Achieve and Receive Every Pose

In yoga, one of the first things you learn is how to stand. You learn to feel your feet on the ground, your body weight evenly distributed over the outer 'corners' of the feet, the length of the legs, the breadth of the back body. I attended a workshop years ago with Patricia Walden, who taught that we do a pose - getting ourselves into the shape of it and working the alignment - then we take a moment to receive the pose before coming out of it. For years, I tried to 'do' Tadasana. I tried to achieve the pose. I overaligned my feet, overlifted my chest, overrotated my arms. In the process of overdoing, I hardened my stance. Tadasana is a pose, like all poses, to be done and to be received. I was overdoing and underreceiving. Changing the perspective of your practice to include receiving the pose can lead your body to a place of harmony where hardness is balanced by softness.

On day 1 of cooking school, you may learn how to boil water. As yogis, I'm using Tadasana - Mountain Pose - as the primary lesson. What is Tadasana? A pose where you stand symmetrically on your two feet with your arms at your sides. Pulling together the instructions I've been taught and the ones I've composed for this pose, the ones I prefer are a mix of engaging and releasing. There is lengthening of the outer lines of the legs, a lift of the pelvis off the legs and a lift of the back ribs off the back waist. There is a drawing up of the top of the sternum and a drawing down of the bottom of the sternum. Then there is a softening of the front torso and throat. The collarbone is broad and the arms are allowed to hang like shirtsleeves from it. If you're tighter in the shoulders, a relaxation of the arms in this manner may feel freeing. If you're loose in the shoulders, a turning of the arms so that the thumbs point away from the body may provide structure where you need it. A soft face and soft gaze. A reaching forward of the toes and then a release of them to the ground.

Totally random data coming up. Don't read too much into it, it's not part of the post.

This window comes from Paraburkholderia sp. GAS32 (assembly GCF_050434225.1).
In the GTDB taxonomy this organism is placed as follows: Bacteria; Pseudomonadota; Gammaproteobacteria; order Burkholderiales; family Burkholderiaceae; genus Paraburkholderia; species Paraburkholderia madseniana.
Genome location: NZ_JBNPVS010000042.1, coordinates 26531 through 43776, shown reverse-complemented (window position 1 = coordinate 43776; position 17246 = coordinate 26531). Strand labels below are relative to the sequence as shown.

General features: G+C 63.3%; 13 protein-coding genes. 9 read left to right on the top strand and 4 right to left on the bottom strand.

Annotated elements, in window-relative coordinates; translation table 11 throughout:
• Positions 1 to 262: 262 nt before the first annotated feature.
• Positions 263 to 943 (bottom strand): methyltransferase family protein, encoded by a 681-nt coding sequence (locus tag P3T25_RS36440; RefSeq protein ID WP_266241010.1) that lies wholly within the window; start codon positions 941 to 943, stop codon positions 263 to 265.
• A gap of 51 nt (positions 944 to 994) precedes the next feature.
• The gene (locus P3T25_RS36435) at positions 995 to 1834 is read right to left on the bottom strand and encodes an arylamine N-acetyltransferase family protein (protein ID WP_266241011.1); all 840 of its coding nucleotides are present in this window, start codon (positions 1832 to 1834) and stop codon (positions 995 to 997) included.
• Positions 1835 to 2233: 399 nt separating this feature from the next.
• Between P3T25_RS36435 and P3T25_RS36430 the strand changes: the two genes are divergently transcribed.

Nuanced instruction aside (yoga nerds unite!), the idea here is to have an engaged and receptive body. What are we really doing? We're standing. We've known how to stand for quite some time. The difference is now we're standing mindfully. We're paying attention to the standing. No one should tell you your Tadasana is wrong. Your Tadasana is you standing. Once you get yourself into a mindful place where you're engaged and awake, then you concentrate on the softening - making yourself receptive to the pose and the world. It can feel quite awkward to stand facing forward in the midst of fellow people - in yoga class, in the grocery store and when standing in line for Stones tickets. But, if we choose not to hide in our phones, we challenge ourselves to live in the moment, to be engaged with the world and receptive to it. If we practice this simple but difficult practice of receiving, we soften towards harmony.